The hairier this thing gets the more we want to descend into allegory symbolism and subjective interpretation. The author of Revelation feeds this in us: in my vision. As if he is frightened we might take this stuff as literal.
While I’m post-modern enough to not see this stuff as having one and only one objectively determined sense, neither do I think the whole enchiladas is up for grabs. If Revelation can mean anything, then it means nothing. And if it means nothing it stops being text. This writing, for weal or woe is trying to communicate. It exists to inform and to transform and so the objective is determining the how the author might want us read this, how we might live differently should the author succeed in his purposes.
So where to begin. Six of the seven seals are broken and all manner of signs an portents are loosed upon the world. Are these magickal seals, the means of our destruction? Is God author of conquering armies, wars, famine, and death by sword, by famine, by plague and through wild beasts?
Or we can think of the scroll as a kind of “legal document”, a divine decree that will manifest that meaning. A Roman will, for example, needed to be sealed by seven witnesses. The writing on the outside may be a summary/description of the contents within, but their actual fulfillment demands a public reading.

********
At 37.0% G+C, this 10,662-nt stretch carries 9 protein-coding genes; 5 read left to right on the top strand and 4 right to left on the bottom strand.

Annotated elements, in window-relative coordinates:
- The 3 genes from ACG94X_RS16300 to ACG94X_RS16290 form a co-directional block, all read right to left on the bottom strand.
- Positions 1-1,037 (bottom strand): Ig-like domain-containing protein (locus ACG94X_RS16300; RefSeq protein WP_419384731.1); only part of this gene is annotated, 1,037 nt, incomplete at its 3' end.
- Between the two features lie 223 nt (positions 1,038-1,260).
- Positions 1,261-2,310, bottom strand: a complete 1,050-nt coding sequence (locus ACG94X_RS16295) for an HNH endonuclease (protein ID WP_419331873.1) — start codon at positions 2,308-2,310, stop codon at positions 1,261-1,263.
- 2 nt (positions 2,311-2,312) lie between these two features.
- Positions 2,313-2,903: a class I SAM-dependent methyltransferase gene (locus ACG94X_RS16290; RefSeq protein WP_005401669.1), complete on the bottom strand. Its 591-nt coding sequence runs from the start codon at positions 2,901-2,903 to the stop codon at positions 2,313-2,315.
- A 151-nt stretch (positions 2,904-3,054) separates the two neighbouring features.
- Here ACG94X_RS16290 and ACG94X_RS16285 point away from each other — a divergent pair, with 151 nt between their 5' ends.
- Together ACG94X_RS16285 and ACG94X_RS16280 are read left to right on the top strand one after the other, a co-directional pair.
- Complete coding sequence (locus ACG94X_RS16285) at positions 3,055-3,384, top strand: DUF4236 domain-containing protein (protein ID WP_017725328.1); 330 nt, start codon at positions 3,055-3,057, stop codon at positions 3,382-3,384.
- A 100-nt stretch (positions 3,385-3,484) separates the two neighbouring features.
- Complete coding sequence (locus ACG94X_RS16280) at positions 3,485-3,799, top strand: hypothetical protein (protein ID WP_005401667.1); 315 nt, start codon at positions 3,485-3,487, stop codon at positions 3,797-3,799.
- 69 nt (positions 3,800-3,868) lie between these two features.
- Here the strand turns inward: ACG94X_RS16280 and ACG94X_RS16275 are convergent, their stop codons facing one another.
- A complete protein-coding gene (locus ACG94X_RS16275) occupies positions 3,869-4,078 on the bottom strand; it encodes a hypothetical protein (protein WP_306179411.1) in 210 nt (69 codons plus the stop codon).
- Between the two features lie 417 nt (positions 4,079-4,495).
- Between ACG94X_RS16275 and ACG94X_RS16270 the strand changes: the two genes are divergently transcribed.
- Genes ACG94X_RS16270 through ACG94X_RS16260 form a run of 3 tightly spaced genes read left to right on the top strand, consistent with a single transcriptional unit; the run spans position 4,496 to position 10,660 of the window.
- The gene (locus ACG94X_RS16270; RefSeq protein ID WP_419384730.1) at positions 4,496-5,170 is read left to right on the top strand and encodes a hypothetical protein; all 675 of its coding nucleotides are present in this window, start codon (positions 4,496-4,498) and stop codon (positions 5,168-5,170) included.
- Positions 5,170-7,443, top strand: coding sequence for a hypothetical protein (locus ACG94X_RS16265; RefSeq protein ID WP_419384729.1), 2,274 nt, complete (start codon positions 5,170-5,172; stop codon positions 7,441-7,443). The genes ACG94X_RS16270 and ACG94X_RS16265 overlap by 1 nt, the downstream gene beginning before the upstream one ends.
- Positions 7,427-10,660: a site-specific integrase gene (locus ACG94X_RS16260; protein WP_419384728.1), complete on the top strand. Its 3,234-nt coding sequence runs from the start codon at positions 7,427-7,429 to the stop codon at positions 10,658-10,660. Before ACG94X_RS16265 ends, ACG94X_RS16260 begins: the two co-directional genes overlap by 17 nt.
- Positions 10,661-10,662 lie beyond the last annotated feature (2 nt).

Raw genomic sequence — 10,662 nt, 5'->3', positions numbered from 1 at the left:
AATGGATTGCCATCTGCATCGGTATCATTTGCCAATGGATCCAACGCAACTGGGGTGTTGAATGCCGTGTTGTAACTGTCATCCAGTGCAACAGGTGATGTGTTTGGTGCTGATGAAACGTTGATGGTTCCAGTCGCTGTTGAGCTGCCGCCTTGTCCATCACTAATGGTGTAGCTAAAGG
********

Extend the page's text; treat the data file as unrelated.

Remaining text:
I think this is a helpful opening here. Firstly, these seals are not the content of the scroll. They are the preamble to the content. A King’s will is about to be read, an edict empowering his heirs, establishing ruling structures, distributing wealth, gifts and power. The pretenders for the throne gather their armies to seize control. the reader of the scroll, the gathered assembly, knows this and calls out to them, “Come!” Do your worst.
The pretenders are divided against each other but united in purpose, they want to determine the outcome and they are prepared to kill to get it. And with the sixth seal broken open, we see how vulnerable, how impotent they are before the opening of the scroll.
Now this is my take. Is it any better than yours? That would depend on what we mean by better. It would depend on why we read and more importantly, why we try to interpret.
It seesm to me, the key questions here are 1) Are the Four Horsemen agents of God or part of the powers and principalities aligned against God and his people? and 2) Whose side are we on?
To upack these questions we need to look to our own reactions to the text and explore why we react the way we do. What is in our psyche or our history that responds this way? What is in the text that pushes those buttons?